Reliefs available under the knowledge development box do not increase the refundable research and development tax credits. The amount of unused research and development tax credit arising from the knowledge development box relief is not available for the R&D tax credit refund. It is ring-fenced and must be carried forward.
Where a company has a number of qualifying assets that are linked, family of assets for this purpose is the smallest grouping of assets for which income and expenditure can be reasonably identified. The knowledge development box is applicable to this family of assets as a single qualifying asset.
Separate documentation is required in respect of each family of assets. The records must support the claim of scientific technologies and engineering challenges underlying the activity, which produce the qualifying asset. There must be a link between the expenditures and the family of assets. Detailed records are required of income and expenditure on the qualifying assets. They must be documented
Anti-Avoidance / Transfer Pricing
Anti-avoidance provisions seek to ensure that qualifying expenditure on a qualifying asset and income from a qualifying asset include only amounts incurred or received for bona fide commercial purposes that are not part of scheme of arrangement, the main purpose of which is tax avoidance.
Large companies must use the transfer pricing rules to determine market value in intellectual property, apportionment of income in relation to the overall income from the qualifying asset, apportionment of R&D activities for the purpose of qualifying expenditure and the qualifying asset apportionments relating to corporation tax referable to be specified trade and transitional measures respectively.
Transitional rules may apply until 2020. Acquisition cost and group outsourcing costs incurred prior to commencement of the legislation on 1 January 2016 may limit the relief as they are not part of qualifying expenditure.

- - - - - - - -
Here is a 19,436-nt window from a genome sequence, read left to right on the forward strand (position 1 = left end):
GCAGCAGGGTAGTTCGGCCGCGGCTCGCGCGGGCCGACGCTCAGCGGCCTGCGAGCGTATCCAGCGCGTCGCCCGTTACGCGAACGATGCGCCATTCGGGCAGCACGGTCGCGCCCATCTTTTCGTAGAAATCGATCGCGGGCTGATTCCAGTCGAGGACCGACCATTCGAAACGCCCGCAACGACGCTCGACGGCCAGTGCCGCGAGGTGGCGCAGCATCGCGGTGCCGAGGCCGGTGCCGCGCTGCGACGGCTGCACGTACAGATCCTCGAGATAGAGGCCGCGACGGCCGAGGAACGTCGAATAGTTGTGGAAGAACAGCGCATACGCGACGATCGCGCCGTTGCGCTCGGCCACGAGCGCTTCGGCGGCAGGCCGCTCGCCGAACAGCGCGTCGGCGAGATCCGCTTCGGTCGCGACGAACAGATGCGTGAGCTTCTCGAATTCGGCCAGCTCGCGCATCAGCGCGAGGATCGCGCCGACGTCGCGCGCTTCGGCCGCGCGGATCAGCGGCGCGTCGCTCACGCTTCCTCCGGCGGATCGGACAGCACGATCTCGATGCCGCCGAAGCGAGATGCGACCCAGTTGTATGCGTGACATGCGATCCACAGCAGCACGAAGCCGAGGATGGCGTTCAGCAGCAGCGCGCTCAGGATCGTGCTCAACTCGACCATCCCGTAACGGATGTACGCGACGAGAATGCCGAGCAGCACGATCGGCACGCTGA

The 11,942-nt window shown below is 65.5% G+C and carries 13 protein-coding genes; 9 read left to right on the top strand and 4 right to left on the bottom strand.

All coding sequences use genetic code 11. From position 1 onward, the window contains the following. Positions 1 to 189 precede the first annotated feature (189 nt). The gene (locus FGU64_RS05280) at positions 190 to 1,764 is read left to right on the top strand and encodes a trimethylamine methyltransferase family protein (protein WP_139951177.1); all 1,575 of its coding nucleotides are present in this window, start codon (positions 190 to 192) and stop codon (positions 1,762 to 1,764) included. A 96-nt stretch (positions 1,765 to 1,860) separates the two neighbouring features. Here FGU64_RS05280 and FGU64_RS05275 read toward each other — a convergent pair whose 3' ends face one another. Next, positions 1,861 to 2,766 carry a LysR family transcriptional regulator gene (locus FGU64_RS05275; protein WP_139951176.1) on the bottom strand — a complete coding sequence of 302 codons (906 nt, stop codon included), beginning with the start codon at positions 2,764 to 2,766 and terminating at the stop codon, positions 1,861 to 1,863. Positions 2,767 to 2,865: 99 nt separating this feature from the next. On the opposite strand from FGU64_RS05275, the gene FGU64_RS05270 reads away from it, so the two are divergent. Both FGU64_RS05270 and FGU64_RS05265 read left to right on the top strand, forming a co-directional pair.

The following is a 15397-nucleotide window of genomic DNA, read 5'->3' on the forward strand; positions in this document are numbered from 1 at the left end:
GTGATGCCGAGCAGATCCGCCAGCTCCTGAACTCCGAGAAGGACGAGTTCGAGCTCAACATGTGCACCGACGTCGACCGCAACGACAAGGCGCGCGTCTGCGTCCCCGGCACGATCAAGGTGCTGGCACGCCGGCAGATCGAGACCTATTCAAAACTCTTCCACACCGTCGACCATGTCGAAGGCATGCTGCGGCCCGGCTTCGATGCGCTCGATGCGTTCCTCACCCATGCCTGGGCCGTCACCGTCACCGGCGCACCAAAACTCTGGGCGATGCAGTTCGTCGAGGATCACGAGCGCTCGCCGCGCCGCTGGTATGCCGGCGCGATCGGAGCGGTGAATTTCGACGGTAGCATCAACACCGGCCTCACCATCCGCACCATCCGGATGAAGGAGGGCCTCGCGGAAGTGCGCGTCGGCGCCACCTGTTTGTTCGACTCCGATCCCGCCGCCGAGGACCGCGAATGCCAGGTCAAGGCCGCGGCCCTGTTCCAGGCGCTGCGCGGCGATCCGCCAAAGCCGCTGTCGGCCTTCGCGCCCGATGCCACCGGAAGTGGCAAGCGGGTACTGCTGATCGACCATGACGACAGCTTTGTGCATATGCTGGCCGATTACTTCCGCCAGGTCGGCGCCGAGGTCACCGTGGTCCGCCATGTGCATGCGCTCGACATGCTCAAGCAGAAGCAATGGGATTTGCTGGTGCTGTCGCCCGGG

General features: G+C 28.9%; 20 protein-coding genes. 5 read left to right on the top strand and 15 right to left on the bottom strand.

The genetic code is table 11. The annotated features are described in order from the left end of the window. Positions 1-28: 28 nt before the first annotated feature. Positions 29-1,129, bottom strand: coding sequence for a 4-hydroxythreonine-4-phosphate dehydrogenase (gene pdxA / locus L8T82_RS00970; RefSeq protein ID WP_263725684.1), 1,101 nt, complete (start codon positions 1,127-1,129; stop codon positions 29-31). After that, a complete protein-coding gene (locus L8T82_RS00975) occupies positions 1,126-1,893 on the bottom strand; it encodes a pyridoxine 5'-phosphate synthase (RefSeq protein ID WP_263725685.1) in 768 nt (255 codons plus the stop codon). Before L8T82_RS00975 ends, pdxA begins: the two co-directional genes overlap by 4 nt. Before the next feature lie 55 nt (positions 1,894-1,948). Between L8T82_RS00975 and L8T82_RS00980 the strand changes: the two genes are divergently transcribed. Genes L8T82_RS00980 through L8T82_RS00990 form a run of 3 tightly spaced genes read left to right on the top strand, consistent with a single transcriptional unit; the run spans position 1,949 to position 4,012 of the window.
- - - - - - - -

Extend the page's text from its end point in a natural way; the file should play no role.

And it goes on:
Qualifying expenditure and qualifying assets is determined with reference to the expenditure on all qualifying assets in the two year period ending on the last day of the accounting period. Accordingly pre-2016 expenditure may be incurred in the case of group outsourcing costs; a just and reasonable allocation must be made, where appropriate.
2019 Act SMEs
Finance Act 2019 includes additional supports for micro and small companies who undertake Research and Development (R&D) activities. These measures, are subject to a commencement order by the Minister for Finance pending State aid approval from the European Commission, include:
- An increase in the R&D tax credit rate from 25% to 30%.
- The addition of an enhanced method to calculate the payable element of the R&D tax credit, based on twice the current year payroll liabilities.
- The introduction of a new provision to allow pre-trading R&D expenditure to qualify for an R&D tax credit, which is limited to offsets or repayments calculated by reference to payroll tax (PAYE and USC) and VAT liabilities for the same period.
2019 Act General Changes
The section also makes several changes to the operation of the credit more generally, including:
- Increasing, from 5% to 15%, the allowable limit on R&D expenditure outsourced to universities or institutes of higher education.
- It provides that grants funded by any State and/or the European Union must be deducted from qualifying R&D expenditure.
- A company which outsources to third parties must now notify in advance of, or on the day of, payment, if that company intends to make a claim for the R&D tax credit.
- It aligns the penalty application in respect of an R&D tax credit over claim to the penalty procedures for other credit over claims.
- It clarifies that where a payable amount or amount surrendered to a key employee is later withdrawn, then it is not permissible to use any offset of losses or credits to shelter the clawback of such an amount.
Finance Act 2019 allows capital expenditure on buildings or structures, which are scientific research, qualify for an allowance and where a company may qualify for a scientific capital allowance and the R&D tax credit, then both reliefs cannot be claimed in respect of the same expenditure.